This PhD thesis presents a laboratory study aiming at a better understanding of the stress-strain response of the Vosges sandstone (porous rock) tested at a range of confining pressures (i.e., 20-190 MPa) and different axial strain levels. Localised deformation was captured at different scales by a combination of full-field experimental methods, including Ultrasonic Tomography (2D), Acoustic Emissions (3D), X-ray Tomography (3D), and 3D volumetric Digital Image Correlation, plus thin section and Scanning Electron Microscope observations (2D). These experimental methods were performed before, during and after a number of triaxial compression tests. The combined use of the experimental techniques, which have different sensitivity and resolution, described the processes of shear band and shear-enhanced compaction band generation, which formed at low to intermediate and relatively high confining pressures, respectively. Pure compaction bands were not identified. The deformation bands were characterised as zones of localised shear and/or volumetric strain and were captured by the experimental methods as features of low ultrasonic velocities, places of inter- and intra-granular cracking and structures of higher density material. The two main grain-scale mechanisms: grain breakage (damage) and porosity reduction (compaction) were identified in both shear band and shear-enhanced compaction band formation, which presented differences in the proportions of the mechanism and their order of occurrence in time.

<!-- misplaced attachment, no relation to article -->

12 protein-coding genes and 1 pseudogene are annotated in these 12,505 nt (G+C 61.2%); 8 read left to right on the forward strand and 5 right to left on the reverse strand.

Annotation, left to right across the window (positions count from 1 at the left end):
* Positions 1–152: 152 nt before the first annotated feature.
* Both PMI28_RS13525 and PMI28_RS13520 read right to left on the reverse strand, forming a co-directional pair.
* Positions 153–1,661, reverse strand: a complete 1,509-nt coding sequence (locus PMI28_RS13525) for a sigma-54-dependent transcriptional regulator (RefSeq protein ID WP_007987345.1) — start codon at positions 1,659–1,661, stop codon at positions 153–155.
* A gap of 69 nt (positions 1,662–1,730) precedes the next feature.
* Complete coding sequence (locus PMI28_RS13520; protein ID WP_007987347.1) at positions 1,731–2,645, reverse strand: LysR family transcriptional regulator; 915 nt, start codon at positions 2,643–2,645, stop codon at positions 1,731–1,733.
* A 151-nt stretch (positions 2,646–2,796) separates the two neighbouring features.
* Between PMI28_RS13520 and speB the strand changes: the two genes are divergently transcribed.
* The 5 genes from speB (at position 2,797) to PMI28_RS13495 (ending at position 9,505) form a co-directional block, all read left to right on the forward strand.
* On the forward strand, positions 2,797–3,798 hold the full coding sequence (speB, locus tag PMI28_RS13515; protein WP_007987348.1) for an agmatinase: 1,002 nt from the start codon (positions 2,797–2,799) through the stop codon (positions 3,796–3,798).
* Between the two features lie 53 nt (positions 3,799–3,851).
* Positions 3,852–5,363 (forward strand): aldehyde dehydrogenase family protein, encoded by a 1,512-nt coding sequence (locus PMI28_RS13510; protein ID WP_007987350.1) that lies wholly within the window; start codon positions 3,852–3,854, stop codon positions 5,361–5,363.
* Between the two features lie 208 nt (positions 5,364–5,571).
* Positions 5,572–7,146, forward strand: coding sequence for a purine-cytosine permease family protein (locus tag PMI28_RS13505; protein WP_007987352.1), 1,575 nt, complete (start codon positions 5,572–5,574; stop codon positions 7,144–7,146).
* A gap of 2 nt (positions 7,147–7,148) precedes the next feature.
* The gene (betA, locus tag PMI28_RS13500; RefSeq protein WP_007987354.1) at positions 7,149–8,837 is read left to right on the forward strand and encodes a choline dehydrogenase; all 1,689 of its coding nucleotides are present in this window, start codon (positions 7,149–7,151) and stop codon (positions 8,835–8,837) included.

|Publication status||Published - 2011|